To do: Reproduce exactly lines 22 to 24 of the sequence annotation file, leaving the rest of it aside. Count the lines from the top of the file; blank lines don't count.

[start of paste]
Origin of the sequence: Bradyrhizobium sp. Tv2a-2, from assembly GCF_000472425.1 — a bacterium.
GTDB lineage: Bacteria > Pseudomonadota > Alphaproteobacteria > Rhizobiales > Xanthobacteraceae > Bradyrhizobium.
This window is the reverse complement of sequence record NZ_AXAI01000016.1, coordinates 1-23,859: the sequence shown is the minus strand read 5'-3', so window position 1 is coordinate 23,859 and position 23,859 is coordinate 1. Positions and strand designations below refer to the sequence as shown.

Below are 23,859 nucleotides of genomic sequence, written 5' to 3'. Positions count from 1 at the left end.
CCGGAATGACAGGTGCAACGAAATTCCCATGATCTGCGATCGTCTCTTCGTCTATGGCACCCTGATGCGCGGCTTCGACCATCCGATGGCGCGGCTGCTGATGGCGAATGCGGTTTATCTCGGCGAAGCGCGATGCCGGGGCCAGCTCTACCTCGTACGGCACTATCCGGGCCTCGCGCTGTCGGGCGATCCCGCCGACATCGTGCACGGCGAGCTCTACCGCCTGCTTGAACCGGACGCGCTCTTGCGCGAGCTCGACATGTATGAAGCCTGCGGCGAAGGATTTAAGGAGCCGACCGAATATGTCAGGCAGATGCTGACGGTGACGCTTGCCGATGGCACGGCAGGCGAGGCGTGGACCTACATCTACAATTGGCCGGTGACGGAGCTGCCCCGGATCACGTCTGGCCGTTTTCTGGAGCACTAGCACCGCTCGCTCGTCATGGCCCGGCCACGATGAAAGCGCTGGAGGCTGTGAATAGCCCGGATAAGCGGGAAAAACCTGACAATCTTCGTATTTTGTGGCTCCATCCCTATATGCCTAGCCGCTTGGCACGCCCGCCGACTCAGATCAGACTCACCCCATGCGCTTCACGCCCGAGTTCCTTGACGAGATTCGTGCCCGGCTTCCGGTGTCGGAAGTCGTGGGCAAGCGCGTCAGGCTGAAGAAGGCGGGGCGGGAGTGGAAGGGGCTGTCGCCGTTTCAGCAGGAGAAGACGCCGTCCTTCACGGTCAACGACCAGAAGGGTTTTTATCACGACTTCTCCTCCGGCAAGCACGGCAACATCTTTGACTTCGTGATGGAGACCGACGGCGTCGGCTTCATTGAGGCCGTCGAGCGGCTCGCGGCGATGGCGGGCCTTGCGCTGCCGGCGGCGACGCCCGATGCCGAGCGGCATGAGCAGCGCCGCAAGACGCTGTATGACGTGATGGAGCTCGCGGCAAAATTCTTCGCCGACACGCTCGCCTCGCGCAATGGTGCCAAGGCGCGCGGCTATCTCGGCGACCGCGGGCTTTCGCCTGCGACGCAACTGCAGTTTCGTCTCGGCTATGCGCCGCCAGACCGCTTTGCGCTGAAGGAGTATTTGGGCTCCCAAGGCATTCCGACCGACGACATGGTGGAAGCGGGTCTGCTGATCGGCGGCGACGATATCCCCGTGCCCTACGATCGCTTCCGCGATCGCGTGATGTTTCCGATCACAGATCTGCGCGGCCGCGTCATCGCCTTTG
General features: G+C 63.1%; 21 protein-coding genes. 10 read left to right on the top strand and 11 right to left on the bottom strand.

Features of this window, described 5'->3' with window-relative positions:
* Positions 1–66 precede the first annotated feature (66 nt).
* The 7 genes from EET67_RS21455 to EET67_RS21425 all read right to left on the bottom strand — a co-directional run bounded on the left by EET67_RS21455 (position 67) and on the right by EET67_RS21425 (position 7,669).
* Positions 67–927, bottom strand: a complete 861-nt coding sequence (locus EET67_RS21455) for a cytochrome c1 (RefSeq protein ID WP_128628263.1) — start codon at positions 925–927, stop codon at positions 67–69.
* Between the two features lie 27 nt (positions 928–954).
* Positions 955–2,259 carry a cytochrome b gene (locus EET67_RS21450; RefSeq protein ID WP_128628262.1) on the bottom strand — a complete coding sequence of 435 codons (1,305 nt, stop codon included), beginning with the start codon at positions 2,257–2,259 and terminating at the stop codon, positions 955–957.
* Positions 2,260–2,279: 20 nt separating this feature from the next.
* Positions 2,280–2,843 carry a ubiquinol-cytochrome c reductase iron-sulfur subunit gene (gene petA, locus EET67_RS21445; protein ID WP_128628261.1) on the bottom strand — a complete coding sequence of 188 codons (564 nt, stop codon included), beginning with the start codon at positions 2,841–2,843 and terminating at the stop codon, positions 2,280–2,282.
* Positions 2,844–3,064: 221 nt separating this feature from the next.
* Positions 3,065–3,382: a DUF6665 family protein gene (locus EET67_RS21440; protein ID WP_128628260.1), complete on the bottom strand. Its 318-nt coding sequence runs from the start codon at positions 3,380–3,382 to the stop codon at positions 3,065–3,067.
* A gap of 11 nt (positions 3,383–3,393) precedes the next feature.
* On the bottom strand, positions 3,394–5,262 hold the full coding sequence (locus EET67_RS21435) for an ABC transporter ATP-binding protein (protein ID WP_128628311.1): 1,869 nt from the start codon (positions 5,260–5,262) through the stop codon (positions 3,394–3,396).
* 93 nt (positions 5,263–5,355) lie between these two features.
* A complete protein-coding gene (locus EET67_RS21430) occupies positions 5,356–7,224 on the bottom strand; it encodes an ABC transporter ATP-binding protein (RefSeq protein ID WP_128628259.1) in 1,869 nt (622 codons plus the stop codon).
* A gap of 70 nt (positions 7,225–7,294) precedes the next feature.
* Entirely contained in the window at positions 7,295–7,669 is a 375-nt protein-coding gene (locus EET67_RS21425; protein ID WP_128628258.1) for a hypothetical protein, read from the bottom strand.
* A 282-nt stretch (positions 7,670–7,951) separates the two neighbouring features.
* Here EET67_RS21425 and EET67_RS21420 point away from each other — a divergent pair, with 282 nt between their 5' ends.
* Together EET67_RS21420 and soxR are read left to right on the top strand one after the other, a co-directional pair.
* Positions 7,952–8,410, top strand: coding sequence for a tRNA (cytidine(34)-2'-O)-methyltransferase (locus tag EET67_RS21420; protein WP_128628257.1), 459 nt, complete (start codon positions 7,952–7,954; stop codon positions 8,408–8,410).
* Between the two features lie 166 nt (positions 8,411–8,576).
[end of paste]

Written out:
* Entirely contained in the window at positions 7,295–7,669 is a 375-nt protein-coding gene (locus EET67_RS21425; protein ID WP_128628258.1) for a hypothetical protein, read from the bottom strand.
* A 282-nt stretch (positions 7,670–7,951) separates the two neighbouring features.
* Here EET67_RS21425 and EET67_RS21420 point away from each other — a divergent pair, with 282 nt between their 5' ends.